Matthew Yglesias, commenting on the Gates confirmation hearings, writes:
Gates seems to be part of the "mainstream" elite consensus which holds that Iraq is almost certainly doomed, but that we should sort of keep on prosecuting the war for years and years just because it would be embarrassing to give up and, hell, who knows maybe a pony will come along. That sort of thing works, I think, if and only if you regard the war as a total abstraction, rather than actual events happening to actual people. [emphasis added]
And yet here's Gates from those very same confirmation hearings, as reported by Dana Milbank:
Gates, unlike some predecessors at the Pentagon, knew the war's total tally: 2,889 dead as of Monday morning. "Twelve graduates of Texas A&M have been killed in Iraq," said the nominee, who is A&M's president. "I would run in the morning with some of those kids. . . . I'd hand them their degrees, I'd attend their commissioning, and then I would get word of their death. So this all comes down to being very personal for all of us." [emphasis added]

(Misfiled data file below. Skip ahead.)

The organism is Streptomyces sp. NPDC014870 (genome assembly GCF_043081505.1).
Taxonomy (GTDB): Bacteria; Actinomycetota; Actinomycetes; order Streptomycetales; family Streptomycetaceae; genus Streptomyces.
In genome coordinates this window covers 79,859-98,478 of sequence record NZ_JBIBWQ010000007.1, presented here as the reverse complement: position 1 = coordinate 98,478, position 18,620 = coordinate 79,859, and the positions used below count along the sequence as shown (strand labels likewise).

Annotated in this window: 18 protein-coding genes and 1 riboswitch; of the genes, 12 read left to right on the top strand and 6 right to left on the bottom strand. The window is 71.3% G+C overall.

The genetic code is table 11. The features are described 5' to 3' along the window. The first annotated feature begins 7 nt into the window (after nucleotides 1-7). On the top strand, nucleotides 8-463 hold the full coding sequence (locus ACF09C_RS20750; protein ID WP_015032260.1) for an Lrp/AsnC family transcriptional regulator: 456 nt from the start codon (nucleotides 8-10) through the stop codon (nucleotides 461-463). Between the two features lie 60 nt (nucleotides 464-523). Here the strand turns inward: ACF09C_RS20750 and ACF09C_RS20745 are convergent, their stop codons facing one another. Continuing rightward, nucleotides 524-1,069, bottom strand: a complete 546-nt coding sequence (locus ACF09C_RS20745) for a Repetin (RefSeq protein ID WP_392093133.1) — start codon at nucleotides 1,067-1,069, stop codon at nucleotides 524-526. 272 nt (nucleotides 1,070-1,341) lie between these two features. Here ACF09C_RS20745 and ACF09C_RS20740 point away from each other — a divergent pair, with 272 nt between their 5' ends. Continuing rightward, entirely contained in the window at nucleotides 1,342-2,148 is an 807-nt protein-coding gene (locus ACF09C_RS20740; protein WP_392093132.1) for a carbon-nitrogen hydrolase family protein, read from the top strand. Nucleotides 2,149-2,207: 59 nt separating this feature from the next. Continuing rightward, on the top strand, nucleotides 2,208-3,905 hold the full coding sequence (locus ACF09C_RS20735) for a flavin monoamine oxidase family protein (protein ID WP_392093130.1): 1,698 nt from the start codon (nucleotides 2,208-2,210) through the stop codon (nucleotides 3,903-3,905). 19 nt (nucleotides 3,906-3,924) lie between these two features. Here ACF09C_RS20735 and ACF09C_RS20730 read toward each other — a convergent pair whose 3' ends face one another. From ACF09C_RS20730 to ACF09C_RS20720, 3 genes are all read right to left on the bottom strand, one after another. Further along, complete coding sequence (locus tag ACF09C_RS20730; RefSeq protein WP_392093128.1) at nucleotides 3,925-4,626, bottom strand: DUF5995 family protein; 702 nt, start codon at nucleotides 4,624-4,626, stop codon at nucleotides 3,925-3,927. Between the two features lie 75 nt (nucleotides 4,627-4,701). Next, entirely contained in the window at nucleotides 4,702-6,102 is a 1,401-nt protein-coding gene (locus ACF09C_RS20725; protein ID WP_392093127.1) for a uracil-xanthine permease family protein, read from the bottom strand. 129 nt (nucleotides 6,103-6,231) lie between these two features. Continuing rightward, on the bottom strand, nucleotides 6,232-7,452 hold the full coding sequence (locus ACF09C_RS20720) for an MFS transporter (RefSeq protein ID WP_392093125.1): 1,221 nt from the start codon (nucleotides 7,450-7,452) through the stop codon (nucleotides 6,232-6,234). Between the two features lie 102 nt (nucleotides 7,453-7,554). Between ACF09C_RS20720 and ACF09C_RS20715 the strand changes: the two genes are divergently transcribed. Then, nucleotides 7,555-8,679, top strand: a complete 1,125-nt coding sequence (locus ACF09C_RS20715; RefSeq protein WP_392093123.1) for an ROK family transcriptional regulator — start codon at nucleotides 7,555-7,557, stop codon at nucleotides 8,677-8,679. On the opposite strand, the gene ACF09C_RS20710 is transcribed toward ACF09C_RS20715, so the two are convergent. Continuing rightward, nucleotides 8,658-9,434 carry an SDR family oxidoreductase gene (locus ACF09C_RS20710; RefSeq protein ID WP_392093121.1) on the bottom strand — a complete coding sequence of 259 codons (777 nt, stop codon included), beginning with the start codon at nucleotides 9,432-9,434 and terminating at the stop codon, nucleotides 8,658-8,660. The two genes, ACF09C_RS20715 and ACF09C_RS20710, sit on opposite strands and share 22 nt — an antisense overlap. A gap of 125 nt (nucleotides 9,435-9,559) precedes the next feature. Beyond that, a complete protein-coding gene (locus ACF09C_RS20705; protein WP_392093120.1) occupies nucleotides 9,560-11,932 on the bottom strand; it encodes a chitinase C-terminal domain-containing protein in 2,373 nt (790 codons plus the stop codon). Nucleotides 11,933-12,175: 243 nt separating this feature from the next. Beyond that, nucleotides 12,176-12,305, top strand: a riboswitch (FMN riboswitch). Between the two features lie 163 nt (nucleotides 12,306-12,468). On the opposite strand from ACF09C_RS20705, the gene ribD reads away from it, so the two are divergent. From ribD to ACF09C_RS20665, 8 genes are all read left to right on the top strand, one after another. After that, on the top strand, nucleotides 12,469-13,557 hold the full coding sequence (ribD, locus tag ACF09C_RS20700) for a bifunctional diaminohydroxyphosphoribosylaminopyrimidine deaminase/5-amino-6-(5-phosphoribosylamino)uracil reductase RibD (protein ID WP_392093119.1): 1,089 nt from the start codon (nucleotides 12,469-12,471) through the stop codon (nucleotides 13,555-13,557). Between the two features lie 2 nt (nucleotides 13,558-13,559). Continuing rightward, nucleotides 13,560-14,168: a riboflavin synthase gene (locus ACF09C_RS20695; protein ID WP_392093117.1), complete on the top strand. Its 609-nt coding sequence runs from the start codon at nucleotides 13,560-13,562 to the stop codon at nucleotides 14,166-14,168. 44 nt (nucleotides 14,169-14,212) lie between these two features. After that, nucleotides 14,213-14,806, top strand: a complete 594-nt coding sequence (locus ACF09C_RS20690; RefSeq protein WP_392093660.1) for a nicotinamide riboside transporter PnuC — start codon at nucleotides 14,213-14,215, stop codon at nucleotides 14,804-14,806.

Now, does the fact that the war is personal for Gates mean he's right in his belief that we should stay in Iraq? Not necessarily. But I don't think it's fair to assert that those who are opposed to an immediate withdrawal are automatically an out-of-touch elite wholly ignorant of the war's awful reality.